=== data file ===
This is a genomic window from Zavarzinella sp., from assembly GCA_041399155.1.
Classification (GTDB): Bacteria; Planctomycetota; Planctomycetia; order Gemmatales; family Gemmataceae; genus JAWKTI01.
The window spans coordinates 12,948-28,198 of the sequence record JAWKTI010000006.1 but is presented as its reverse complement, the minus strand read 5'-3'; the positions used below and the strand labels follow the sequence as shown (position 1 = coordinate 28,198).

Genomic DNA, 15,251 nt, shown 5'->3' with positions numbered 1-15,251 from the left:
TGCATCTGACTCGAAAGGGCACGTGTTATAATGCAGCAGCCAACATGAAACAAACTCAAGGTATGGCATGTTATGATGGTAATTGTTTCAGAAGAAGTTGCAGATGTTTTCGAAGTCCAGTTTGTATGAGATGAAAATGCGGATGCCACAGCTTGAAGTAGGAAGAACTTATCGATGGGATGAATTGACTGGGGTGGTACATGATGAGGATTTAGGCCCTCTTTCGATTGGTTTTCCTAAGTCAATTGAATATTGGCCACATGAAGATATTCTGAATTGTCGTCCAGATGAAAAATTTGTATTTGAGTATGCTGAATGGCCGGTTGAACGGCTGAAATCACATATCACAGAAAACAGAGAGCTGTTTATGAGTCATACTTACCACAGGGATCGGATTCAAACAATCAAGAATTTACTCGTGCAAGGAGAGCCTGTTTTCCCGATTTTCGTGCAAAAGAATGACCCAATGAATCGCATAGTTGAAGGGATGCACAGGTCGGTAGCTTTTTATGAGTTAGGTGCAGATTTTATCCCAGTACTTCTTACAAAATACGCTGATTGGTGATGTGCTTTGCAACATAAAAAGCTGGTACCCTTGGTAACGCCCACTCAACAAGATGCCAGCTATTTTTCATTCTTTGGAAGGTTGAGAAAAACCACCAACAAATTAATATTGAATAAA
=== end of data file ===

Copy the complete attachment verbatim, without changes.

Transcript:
This is a genomic window from Zavarzinella sp., from assembly GCA_041399155.1.
Classification (GTDB): Bacteria; Planctomycetota; Planctomycetia; order Gemmatales; family Gemmataceae; genus JAWKTI01.
The window spans coordinates 12,948-28,198 of the sequence record JAWKTI010000006.1 but is presented as its reverse complement, the minus strand read 5'-3'; the positions used below and the strand labels follow the sequence as shown (position 1 = coordinate 28,198).

Genomic DNA, 15,251 nt, shown 5'->3' with positions numbered 1-15,251 from the left:
TGCATCTGACTCGAAAGGGCACGTGTTATAATGCAGCAGCCAACATGAAACAAACTCAAGGTATGGCATGTTATGATGGTAATTGTTTCAGAAGAAGTTGCAGATGTTTTCGAAGTCCAGTTTGTATGAGATGAAAATGCGGATGCCACAGCTTGAAGTAGGAAGAACTTATCGATGGGATGAATTGACTGGGGTGGTACATGATGAGGATTTAGGCCCTCTTTCGATTGGTTTTCCTAAGTCAATTGAATATTGGCCACATGAAGATATTCTGAATTGTCGTCCAGATGAAAAATTTGTATTTGAGTATGCTGAATGGCCGGTTGAACGGCTGAAATCACATATCACAGAAAACAGAGAGCTGTTTATGAGTCATACTTACCACAGGGATCGGATTCAAACAATCAAGAATTTACTCGTGCAAGGAGAGCCTGTTTTCCCGATTTTCGTGCAAAAGAATGACCCAATGAATCGCATAGTTGAAGGGATGCACAGGTCGGTAGCTTTTTATGAGTTAGGTGCAGATTTTATCCCAGTACTTCTTACAAAATACGCTGATTGGTGATGTGCTTTGCAACATAAAAAGCTGGTACCCTTGGTAACGCCCACTCAACAAGATGCCAGCTATTTTTCATTCTTTGGAAGGTTGAGAAAAACCACCAACAAATTAATATTGAATAAA